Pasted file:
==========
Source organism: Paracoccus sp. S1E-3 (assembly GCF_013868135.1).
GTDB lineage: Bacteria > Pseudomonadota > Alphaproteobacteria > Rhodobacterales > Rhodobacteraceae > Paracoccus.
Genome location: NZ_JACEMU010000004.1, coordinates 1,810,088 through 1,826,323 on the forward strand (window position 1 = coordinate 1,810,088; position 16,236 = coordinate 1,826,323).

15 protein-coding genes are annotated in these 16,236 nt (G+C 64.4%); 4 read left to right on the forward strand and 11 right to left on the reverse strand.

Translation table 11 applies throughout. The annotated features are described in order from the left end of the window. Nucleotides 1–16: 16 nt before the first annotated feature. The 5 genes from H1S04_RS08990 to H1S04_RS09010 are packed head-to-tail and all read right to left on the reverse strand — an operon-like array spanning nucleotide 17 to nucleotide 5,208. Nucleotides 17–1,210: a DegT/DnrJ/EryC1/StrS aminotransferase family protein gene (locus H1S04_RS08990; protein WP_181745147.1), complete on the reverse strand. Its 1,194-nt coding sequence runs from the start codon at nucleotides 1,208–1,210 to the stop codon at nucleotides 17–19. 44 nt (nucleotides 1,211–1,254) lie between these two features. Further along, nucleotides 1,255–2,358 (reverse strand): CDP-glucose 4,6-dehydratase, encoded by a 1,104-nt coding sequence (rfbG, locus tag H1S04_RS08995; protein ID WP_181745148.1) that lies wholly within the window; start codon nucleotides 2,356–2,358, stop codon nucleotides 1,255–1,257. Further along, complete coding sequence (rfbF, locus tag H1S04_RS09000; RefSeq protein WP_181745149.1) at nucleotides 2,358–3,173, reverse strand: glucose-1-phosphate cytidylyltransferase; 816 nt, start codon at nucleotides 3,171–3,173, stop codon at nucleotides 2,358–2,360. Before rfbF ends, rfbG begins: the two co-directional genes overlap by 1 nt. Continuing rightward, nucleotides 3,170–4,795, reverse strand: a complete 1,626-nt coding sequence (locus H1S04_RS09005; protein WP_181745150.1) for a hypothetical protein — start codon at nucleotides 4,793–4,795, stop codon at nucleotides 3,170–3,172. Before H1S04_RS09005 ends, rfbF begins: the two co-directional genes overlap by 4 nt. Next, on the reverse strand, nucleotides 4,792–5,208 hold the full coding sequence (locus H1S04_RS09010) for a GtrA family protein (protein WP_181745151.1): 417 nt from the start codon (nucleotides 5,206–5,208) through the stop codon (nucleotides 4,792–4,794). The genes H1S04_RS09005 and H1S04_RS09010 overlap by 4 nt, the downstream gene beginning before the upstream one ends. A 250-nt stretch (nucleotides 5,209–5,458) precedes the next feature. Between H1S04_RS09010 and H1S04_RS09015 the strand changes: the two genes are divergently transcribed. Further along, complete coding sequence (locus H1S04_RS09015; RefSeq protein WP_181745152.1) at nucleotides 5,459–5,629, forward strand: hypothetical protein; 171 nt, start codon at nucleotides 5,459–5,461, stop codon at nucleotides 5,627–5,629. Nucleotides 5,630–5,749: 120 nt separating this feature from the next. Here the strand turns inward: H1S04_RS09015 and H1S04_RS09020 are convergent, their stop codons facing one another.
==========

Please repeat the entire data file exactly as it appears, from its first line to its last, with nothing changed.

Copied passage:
Source organism: Paracoccus sp. S1E-3 (assembly GCF_013868135.1).
GTDB lineage: Bacteria > Pseudomonadota > Alphaproteobacteria > Rhodobacterales > Rhodobacteraceae > Paracoccus.
Genome location: NZ_JACEMU010000004.1, coordinates 1,810,088 through 1,826,323 on the forward strand (window position 1 = coordinate 1,810,088; position 16,236 = coordinate 1,826,323).

15 protein-coding genes are annotated in these 16,236 nt (G+C 64.4%); 4 read left to right on the forward strand and 11 right to left on the reverse strand.

Translation table 11 applies throughout. The annotated features are described in order from the left end of the window. Nucleotides 1–16: 16 nt before the first annotated feature. The 5 genes from H1S04_RS08990 to H1S04_RS09010 are packed head-to-tail and all read right to left on the reverse strand — an operon-like array spanning nucleotide 17 to nucleotide 5,208. Nucleotides 17–1,210: a DegT/DnrJ/EryC1/StrS aminotransferase family protein gene (locus H1S04_RS08990; protein WP_181745147.1), complete on the reverse strand. Its 1,194-nt coding sequence runs from the start codon at nucleotides 1,208–1,210 to the stop codon at nucleotides 17–19. 44 nt (nucleotides 1,211–1,254) lie between these two features. Further along, nucleotides 1,255–2,358 (reverse strand): CDP-glucose 4,6-dehydratase, encoded by a 1,104-nt coding sequence (rfbG, locus tag H1S04_RS08995; protein ID WP_181745148.1) that lies wholly within the window; start codon nucleotides 2,356–2,358, stop codon nucleotides 1,255–1,257. Further along, complete coding sequence (rfbF, locus tag H1S04_RS09000; RefSeq protein WP_181745149.1) at nucleotides 2,358–3,173, reverse strand: glucose-1-phosphate cytidylyltransferase; 816 nt, start codon at nucleotides 3,171–3,173, stop codon at nucleotides 2,358–2,360. Before rfbF ends, rfbG begins: the two co-directional genes overlap by 1 nt. Continuing rightward, nucleotides 3,170–4,795, reverse strand: a complete 1,626-nt coding sequence (locus H1S04_RS09005; protein WP_181745150.1) for a hypothetical protein — start codon at nucleotides 4,793–4,795, stop codon at nucleotides 3,170–3,172. Before H1S04_RS09005 ends, rfbF begins: the two co-directional genes overlap by 4 nt. Next, on the reverse strand, nucleotides 4,792–5,208 hold the full coding sequence (locus H1S04_RS09010) for a GtrA family protein (protein WP_181745151.1): 417 nt from the start codon (nucleotides 5,206–5,208) through the stop codon (nucleotides 4,792–4,794). The genes H1S04_RS09005 and H1S04_RS09010 overlap by 4 nt, the downstream gene beginning before the upstream one ends. A 250-nt stretch (nucleotides 5,209–5,458) precedes the next feature. Between H1S04_RS09010 and H1S04_RS09015 the strand changes: the two genes are divergently transcribed. Further along, complete coding sequence (locus H1S04_RS09015; RefSeq protein WP_181745152.1) at nucleotides 5,459–5,629, forward strand: hypothetical protein; 171 nt, start codon at nucleotides 5,459–5,461, stop codon at nucleotides 5,627–5,629. Nucleotides 5,630–5,749: 120 nt separating this feature from the next. Here the strand turns inward: H1S04_RS09015 and H1S04_RS09020 are convergent, their stop codons facing one another.